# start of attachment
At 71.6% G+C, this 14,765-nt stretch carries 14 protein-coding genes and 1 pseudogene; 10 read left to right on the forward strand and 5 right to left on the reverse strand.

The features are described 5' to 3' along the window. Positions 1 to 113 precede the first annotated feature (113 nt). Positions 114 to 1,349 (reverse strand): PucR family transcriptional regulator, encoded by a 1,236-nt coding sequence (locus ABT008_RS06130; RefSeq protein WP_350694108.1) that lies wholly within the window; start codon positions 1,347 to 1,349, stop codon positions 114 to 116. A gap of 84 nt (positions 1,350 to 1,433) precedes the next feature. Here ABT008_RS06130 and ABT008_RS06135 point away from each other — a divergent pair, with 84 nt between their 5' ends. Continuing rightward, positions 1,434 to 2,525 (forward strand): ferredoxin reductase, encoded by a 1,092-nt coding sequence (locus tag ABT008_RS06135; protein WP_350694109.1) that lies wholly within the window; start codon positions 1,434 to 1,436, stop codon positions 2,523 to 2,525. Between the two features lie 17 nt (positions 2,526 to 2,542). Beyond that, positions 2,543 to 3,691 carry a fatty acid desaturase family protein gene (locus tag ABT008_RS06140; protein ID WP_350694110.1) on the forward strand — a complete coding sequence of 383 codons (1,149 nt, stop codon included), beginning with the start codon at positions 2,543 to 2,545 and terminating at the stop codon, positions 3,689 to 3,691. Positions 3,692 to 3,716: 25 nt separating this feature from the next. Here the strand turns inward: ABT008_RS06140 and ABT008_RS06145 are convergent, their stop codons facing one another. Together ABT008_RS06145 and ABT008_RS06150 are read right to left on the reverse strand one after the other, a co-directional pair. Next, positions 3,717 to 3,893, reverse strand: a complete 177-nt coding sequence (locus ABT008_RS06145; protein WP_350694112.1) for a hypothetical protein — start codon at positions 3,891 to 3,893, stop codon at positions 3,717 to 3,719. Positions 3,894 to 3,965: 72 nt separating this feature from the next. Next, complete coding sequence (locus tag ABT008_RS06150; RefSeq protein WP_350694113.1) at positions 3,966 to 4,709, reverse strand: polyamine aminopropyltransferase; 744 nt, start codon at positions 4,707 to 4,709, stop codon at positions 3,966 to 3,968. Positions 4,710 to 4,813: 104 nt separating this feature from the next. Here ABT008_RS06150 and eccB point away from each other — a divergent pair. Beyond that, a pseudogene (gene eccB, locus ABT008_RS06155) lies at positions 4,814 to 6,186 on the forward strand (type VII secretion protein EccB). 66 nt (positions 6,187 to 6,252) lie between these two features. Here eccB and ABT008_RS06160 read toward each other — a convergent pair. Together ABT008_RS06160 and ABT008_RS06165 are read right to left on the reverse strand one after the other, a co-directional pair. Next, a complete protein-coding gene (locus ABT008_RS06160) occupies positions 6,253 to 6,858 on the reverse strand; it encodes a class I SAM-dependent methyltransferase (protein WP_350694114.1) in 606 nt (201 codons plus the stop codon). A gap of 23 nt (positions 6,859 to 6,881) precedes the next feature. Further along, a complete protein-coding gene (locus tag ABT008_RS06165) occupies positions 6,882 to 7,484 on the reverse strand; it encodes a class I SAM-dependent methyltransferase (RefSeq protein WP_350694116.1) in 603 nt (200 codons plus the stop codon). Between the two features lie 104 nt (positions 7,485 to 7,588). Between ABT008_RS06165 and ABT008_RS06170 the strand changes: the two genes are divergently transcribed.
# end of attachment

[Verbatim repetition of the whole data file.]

At 71.6% G+C, this 14,765-nt stretch carries 14 protein-coding genes and 1 pseudogene; 10 read left to right on the forward strand and 5 right to left on the reverse strand.

The features are described 5' to 3' along the window. Positions 1 to 113 precede the first annotated feature (113 nt). Positions 114 to 1,349 (reverse strand): PucR family transcriptional regulator, encoded by a 1,236-nt coding sequence (locus ABT008_RS06130; RefSeq protein WP_350694108.1) that lies wholly within the window; start codon positions 1,347 to 1,349, stop codon positions 114 to 116. A gap of 84 nt (positions 1,350 to 1,433) precedes the next feature. Here ABT008_RS06130 and ABT008_RS06135 point away from each other — a divergent pair, with 84 nt between their 5' ends. Continuing rightward, positions 1,434 to 2,525 (forward strand): ferredoxin reductase, encoded by a 1,092-nt coding sequence (locus tag ABT008_RS06135; protein WP_350694109.1) that lies wholly within the window; start codon positions 1,434 to 1,436, stop codon positions 2,523 to 2,525. Between the two features lie 17 nt (positions 2,526 to 2,542). Beyond that, positions 2,543 to 3,691 carry a fatty acid desaturase family protein gene (locus tag ABT008_RS06140; protein ID WP_350694110.1) on the forward strand — a complete coding sequence of 383 codons (1,149 nt, stop codon included), beginning with the start codon at positions 2,543 to 2,545 and terminating at the stop codon, positions 3,689 to 3,691. Positions 3,692 to 3,716: 25 nt separating this feature from the next. Here the strand turns inward: ABT008_RS06140 and ABT008_RS06145 are convergent, their stop codons facing one another. Together ABT008_RS06145 and ABT008_RS06150 are read right to left on the reverse strand one after the other, a co-directional pair. Next, positions 3,717 to 3,893, reverse strand: a complete 177-nt coding sequence (locus ABT008_RS06145; protein WP_350694112.1) for a hypothetical protein — start codon at positions 3,891 to 3,893, stop codon at positions 3,717 to 3,719. Positions 3,894 to 3,965: 72 nt separating this feature from the next. Next, complete coding sequence (locus tag ABT008_RS06150; RefSeq protein WP_350694113.1) at positions 3,966 to 4,709, reverse strand: polyamine aminopropyltransferase; 744 nt, start codon at positions 4,707 to 4,709, stop codon at positions 3,966 to 3,968. Positions 4,710 to 4,813: 104 nt separating this feature from the next. Here ABT008_RS06150 and eccB point away from each other — a divergent pair. Beyond that, a pseudogene (gene eccB, locus ABT008_RS06155) lies at positions 4,814 to 6,186 on the forward strand (type VII secretion protein EccB). 66 nt (positions 6,187 to 6,252) lie between these two features. Here eccB and ABT008_RS06160 read toward each other — a convergent pair. Together ABT008_RS06160 and ABT008_RS06165 are read right to left on the reverse strand one after the other, a co-directional pair. Next, a complete protein-coding gene (locus ABT008_RS06160) occupies positions 6,253 to 6,858 on the reverse strand; it encodes a class I SAM-dependent methyltransferase (protein WP_350694114.1) in 606 nt (201 codons plus the stop codon). A gap of 23 nt (positions 6,859 to 6,881) precedes the next feature. Further along, a complete protein-coding gene (locus tag ABT008_RS06165) occupies positions 6,882 to 7,484 on the reverse strand; it encodes a class I SAM-dependent methyltransferase (RefSeq protein WP_350694116.1) in 603 nt (200 codons plus the stop codon). Between the two features lie 104 nt (positions 7,485 to 7,588). Between ABT008_RS06165 and ABT008_RS06170 the strand changes: the two genes are divergently transcribed.